author, creative writing, writers, writing

6 things writers need to consider when writing character emotions

Emotion. It’s the heart of any story, fiction or otherwise. Stories trigger emotions in their readers; joy, fear, excitement, sadness, nostalgia….
Likely, the reader’s emotions will be a reflection of the emotions displayed in the book. As such, writing our characters, making them believable, relatable and real, means getting to the heart of their feelings.

That age-old writing advice, show don’t tell, is vital here. Consider the following:
‘He was sad.’
‘She ran in fear.’
‘I was so excited!’

Does it evoke any emotion in you? Likely not. So if you’re going show emotion in your story, here are the things you need to consider.

Personal experience
They say write what you know, and this is certainly helpful when it comes to emotions. Throughout our lives we’ll have felt an array of emotion, positive and negative. Draw from your personal experiences. The internal sensations, the impact on your day to day life, the way others responded to you. If it was real for you, then it’ll likely feel real to your readers.

Facial expressions
Physical traits are by no means the most important part of a character, but they are still important. We wear our emotions in our expressions. Look a photographs of people displaying emotion. Note every tiny details, from creases in their skin to the shape of their mouth. Try not to fall down the trap of describing characters as merely ‘smiling’ and ‘frowning.’ Tiny details paint a bigger picture. For fun, you can pull faces in the mirror and take note of how your features shift.

Body language
Body language accounts for 55% of our communication, and it’s also one of the quickest ways to see what a person is feeling. The way we hold ourselves, how we walk, how we stand, are usually sub-conscious and a sure betrayer of emotions you’re trying to hard. Again, look at pictures, watch videos, pose in front of a mirror.

Thought process/inner monologue
Character emotion can be held inside, and stories often include inner monologues from the lead characters. Their thought process, the way they talk in their own head, can be very telling. Consider long rambling theories, thoughts jumping from one thing to another, the things a person notices and chooses to focus on. Without telling the reader how they’re feeling, your characters’ inner monologues will give them away.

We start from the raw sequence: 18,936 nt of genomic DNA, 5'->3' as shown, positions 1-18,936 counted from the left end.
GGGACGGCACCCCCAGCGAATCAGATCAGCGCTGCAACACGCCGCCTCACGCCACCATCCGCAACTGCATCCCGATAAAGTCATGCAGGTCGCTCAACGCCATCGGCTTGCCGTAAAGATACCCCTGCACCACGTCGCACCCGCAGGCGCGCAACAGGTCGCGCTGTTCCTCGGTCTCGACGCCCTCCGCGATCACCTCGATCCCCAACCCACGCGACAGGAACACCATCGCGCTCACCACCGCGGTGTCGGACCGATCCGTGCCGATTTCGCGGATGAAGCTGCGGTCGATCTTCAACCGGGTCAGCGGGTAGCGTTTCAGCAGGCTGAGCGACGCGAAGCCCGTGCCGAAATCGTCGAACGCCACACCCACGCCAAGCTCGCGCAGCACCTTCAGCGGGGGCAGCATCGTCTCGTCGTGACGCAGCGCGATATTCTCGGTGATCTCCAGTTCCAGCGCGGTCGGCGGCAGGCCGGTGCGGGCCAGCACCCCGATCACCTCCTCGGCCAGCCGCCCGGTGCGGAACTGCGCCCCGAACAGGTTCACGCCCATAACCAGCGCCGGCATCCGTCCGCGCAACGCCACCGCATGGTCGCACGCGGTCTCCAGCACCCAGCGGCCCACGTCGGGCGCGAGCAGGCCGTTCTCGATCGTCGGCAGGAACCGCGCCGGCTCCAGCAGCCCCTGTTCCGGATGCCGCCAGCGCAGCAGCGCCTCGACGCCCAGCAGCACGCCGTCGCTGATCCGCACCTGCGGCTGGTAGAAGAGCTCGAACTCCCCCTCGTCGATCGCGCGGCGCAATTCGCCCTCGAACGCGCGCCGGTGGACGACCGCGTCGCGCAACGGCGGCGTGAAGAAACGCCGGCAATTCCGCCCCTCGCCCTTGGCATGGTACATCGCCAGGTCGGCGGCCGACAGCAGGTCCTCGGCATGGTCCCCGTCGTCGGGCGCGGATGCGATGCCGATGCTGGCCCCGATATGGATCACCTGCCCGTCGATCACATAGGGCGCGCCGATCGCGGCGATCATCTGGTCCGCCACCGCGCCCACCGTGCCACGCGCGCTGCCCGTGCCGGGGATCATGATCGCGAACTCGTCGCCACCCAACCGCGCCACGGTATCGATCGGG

It’s not just inner monologues that express feelings, but it’s speaking out loud as well. Do they stutter? Do the speak fast? Is their pitch low or high, loud or quiet? Perhaps they aren’t speaking at all, which is telling in itself.

The way characters react to things is another way their emotions can betray them. Are they defensive? Easily angered? Do they flinch when somebody shouts or run when they’re accused of something? Do they jump when they hear good news, or collapse in relief when things work out?

Share your tips and advice on character emotion in the comments below!

Until then,
keep writing,

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12 thoughts on “6 things writers need to consider when writing character emotions”

  1. M, thanks. I am reading a second book that alters first person narrative by chapter, with the title of each chapter the name of the first person perspective. I must admit, it is an interesting way to write as you get a person’s feelings about the same episode. What are your thoughts on this technique? Keith

    Liked by 1 person

  2. One of things I’ve sometimes seen is that writers don’t think through a person’s reactions to things and experiences. If a friend jumps out of hiding and yells “Boo!”, you have a momentary fright and it’s done. But if someone leaps out of hiding and violently assaults you, but you manage to escape, that is not going to be forgotten in a couple of minutes with no further thought given to it. Some emotions are momentary, but some are more ongoing and impact a person long after an event.

    Liked by 1 person

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